In a perfect world, old houses, like people, age gracefully. Even as they adapt to modern ideas of comfort and livability, they acquire patina while remaining true to their young hearts. Through no fault of their own, however, some houses are subjected to botched procedures that disfigure them in ways unnatural to their organic processes. This was the case
with the kitschy 1970s kitchen addition tacked onto a circa-1900 coastal home in South Portland, which was once occupied by an eccentric pastor (he purportedly kept a monkey, which he let roam freely throughout
“It was less than sympathetic,” says Bob Francisco, the Knickerbocker Group designer who oversaw the project, of the awkward add-on. “It was shaped like the prow of a ship and had a flat rubber roof that collected water and froze in the winter. It was like a wart growing on the side of the house.” Other additions in the ’30s and ’40s had similarly given this grand dowager a weary countenance. Solutions were tricky. If the new homeowners simply removed the unfortunate blemishes, they would have had to comply with modern setback requirements, the absence of which at the turn of the century had allowed the residence to be erected much closer to the property line than would be acceptable today.
The home’s new stewards, Linda and Richard, are Cumberland empty nesters looking to move closer to the city, where Richard worked. They could see the beauty underneath the successively indelicate remodels. “He loves stone,” says Linda of her husband. “This house had a lot, and it was so charming. I loved the view. I wanted to see water, especially when I was in the kitchen.” To her delight, the rear of the house faced lighthouses at Portland Head and Ram Island Ledge.
“The main goals were a new kitchen, master suite and master closet,” says Francisco. Shortly into the project, it became apparent that more than a little work was required, including a complete reconfiguring of the upstairs floor plan, which subsequent renovations had left choppy and impractical. “We took the whole house apart,” he says.
Most immediate was the garage adjacent to the prow-like addition (today a spacious butler’s pantry, mudroom and laundry). “The original foundation might have been good 100 years ago,” says Peter Haber, Knickerbocker’s project manager, “but it had issues. We had to shore up the walls while we laid new footings. It was like peeling back an onion. As soon as you start taking down walls, you find all sorts of things, like roof rafters that were undersized or not engineered properly, or the long, narrow boards that were supposed to be doing structural work in the attic. It’s amazing the attic hadn’t collapsed.” That reimagined space is now a nautically themed bunk room that sleeps four young visitors in yacht-like cabin berths masterfully executed by Bowdoinham-based Scott M. Libby Woodworking. Knickerbocker Group’s own woodshop did the rest of the millwork.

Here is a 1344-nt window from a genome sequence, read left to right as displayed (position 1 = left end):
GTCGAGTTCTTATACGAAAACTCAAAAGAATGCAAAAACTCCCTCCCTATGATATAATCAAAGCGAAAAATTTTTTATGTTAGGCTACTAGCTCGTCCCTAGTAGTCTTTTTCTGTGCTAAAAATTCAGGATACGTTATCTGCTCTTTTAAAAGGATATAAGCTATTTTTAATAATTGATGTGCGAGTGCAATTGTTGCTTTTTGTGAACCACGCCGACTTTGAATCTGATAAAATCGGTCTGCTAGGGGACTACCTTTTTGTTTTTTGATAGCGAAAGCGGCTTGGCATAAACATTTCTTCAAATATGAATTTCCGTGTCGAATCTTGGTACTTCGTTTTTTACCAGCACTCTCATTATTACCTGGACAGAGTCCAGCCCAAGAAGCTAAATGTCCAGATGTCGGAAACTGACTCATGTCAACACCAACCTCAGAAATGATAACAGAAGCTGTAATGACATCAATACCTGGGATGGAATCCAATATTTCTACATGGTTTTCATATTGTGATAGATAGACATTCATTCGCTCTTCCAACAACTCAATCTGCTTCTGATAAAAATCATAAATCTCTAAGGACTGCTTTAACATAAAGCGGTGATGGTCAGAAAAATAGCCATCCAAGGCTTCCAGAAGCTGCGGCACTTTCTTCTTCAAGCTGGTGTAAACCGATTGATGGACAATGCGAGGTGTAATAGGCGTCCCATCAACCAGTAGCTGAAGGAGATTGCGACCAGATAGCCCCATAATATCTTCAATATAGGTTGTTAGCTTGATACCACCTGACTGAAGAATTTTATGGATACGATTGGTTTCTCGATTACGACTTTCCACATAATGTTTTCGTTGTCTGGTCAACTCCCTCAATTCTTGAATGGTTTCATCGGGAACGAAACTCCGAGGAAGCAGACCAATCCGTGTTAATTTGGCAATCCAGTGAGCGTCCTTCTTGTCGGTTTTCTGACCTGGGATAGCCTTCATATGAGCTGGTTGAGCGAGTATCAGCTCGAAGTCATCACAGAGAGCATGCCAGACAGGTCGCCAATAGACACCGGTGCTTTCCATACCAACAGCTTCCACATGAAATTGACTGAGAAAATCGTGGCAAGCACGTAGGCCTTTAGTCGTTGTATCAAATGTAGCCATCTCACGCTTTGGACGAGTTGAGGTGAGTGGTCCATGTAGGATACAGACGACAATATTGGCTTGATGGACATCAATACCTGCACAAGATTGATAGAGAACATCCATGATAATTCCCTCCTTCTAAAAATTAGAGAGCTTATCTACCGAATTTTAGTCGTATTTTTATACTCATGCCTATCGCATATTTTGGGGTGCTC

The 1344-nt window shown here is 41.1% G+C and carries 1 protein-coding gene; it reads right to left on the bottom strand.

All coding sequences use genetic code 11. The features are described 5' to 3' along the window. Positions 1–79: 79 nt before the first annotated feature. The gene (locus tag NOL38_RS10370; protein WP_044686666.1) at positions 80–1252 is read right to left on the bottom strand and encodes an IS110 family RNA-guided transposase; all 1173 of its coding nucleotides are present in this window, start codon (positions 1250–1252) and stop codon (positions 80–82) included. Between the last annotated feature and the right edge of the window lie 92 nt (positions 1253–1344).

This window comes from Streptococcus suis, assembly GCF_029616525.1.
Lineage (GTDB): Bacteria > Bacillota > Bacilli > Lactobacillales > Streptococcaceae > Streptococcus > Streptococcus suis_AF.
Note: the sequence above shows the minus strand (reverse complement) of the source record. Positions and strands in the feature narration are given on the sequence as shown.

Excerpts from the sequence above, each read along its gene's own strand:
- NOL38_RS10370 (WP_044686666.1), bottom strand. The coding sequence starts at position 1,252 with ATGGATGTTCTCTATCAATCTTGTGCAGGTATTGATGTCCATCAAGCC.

The team also discovered old paper and seaweed insulation and a severely bowed ceiling in the living and dining rooms. Haber dealt with the latter by coming at it from the second floor to add new rafters. Francisco also designed a new garage with a gym on top and connected it to the main house with a wide, glassed-in breezeway “to make it feel like we were bringing the outside in,” he says.
The prow-shaped addition was reoutfitted with a generously proportioned kitchen sporting modern appliances and granite counters whose grain, Linda says, “looks like sand and water, which reminds me of the beach.” But, Francisco adds, “We tried to not do many trendy things and stay true to the character of the original house.” Extensive new stonework by Isaac N. Labbe Masonry deployed stone quarried from the same local source as the 1900s structure. “We also matched the new oak floors to the originals,” adds Francisco. New interior doors perfectly mimic their forebears, too.
Haber inserted a new steel lintel over a partially enclosed back patio to remove a post that stood incongruously at the exact center of the view.
A rolling screen retracts into a recess at one end so the owners can watch the now-unobstructed parade of schooners and cruise ships sailing in
and out of Portland Harbor and Casco Bay without having to worry about mosquitoes.
Slowly, as Francisco and his team integrated the clumsy old interventions into a more cohesive whole—and as Louisa Ruth of Dwellings in Falmouth helped Linda blend new furnishings and upholstery into the couple’s own possessions—the house seemed to grow back into its authentic skin. “With aging, you earn the right to be loyal to yourself,” Oscar-winning actress Frances McDormand once said. Thanks to Knickerbocker Group and thoughtful new homeowners, the ageless beauty that comes from being true to one’s nature has reemerged.
Bob Francisco, interior architecture
Claire Anderson, architectural designer
Peter Haber, project manager
Stig Smith, site manager
Walter Shea, woodworking manager
Scott M. Libby Woodworking
Isaac N. Labbe Masonry